That proposed development plan “includes the retention and adaptive reuse of the Standard Bread Company Bakery” and the subcommittee heard the owner might remove the white paint from the red brick façade and restore the building’s parapet.

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Staff support protecting the building under the Ontario Heritage Act because it’s a “good example of an early 20th century industrial building” and its design reflects its former use as a factory. In their report, planning staff highlighted the  “large flared mushroom columns [that] provide large open spaces in the interior.”

The building itself was designed by Sydney Comber, an architect known for his design of bakeries and dairy production facilities across Canada, providing added value, staff argued.

Trinity “does not object” to the heritage designation request for the old factory, according to planning staff.

An image of the former Standard Bread Company factory at 951 Gladstone Ave., taken in 2010 before the parapet was removed due to storm damage.
An image of the former Standard Bread Company factory at 951 Gladstone Ave., taken in 2010 before the parapet was removed due to storm damage. City of Ottawa

Jeff Leiper, the councillor for the area, told Global News he “fully supports designating the building” but reserved further comment until he had combed through the details of the report. The community he represents has “been vocal for years” in favour of heritage designation for the property, the councillor added.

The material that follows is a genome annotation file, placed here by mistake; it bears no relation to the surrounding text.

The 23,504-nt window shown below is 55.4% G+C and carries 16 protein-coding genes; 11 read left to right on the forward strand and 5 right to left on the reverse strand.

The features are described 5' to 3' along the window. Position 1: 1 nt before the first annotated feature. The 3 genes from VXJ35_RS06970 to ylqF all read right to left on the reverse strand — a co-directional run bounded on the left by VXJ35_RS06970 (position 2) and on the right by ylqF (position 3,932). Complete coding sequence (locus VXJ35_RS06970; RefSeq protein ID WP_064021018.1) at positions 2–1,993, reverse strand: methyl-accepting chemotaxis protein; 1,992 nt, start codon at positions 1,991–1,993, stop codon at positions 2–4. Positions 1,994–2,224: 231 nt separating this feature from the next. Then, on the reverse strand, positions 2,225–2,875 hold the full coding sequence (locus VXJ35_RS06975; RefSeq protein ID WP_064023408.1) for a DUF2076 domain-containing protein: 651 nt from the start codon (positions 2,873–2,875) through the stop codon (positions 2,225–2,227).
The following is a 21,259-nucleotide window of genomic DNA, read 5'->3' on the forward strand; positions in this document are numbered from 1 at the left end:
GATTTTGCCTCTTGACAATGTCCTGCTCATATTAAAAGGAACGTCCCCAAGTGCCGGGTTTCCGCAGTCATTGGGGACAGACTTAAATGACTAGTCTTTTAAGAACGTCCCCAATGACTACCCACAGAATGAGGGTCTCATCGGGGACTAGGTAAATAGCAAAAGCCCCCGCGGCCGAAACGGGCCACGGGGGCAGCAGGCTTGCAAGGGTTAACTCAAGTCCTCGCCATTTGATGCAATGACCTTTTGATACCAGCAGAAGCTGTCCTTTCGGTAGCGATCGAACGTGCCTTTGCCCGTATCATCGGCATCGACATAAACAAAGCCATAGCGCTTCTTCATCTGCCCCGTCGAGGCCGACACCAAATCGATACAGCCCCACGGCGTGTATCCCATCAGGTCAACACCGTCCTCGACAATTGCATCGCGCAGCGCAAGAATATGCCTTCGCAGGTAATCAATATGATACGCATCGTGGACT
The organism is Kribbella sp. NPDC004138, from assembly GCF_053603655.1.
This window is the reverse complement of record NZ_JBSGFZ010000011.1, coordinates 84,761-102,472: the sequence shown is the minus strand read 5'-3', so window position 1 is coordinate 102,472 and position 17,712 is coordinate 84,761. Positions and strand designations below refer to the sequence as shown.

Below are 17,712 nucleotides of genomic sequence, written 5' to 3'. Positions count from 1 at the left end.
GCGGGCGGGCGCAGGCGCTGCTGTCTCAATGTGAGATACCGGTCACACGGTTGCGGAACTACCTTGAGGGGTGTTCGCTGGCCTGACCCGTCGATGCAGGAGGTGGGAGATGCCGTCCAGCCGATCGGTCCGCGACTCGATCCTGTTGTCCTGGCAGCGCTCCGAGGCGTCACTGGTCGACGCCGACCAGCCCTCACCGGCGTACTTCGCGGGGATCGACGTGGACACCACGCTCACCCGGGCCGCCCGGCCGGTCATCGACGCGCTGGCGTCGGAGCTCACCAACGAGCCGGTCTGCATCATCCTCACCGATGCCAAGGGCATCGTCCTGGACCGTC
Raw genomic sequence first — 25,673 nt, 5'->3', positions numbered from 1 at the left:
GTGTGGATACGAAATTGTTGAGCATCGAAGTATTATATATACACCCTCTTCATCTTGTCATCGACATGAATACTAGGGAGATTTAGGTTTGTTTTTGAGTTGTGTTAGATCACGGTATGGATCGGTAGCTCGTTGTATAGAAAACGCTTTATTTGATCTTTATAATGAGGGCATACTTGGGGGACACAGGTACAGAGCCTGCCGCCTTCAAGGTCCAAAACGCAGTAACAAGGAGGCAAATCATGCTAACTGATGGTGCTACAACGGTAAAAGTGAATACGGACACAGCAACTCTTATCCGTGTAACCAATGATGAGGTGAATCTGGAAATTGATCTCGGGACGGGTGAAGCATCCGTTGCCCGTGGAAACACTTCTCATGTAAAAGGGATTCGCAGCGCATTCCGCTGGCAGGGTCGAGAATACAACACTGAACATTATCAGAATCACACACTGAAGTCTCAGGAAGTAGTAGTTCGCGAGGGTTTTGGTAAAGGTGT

While the designation would be good news, Hoad said the community association remains “very concerned” that the artists currently using the space will be “forced to leave” as a result of the proposed development, which has yet to be considered by the city’s planning committee.

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Hoad said the association plans to work with the city and the developer to retain the “affordable space” for artists – without whom, she argued, the building might have been subject to demolition or demolition by neglect.

“We owe those artists,” she said.

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Committee chair Coun. Glen Gower said the city “doesn’t have a direct hand” on that issue but based on Tuesday’s discussion at city hall, he thinks the building “still has the potential to be a really interesting urban space.”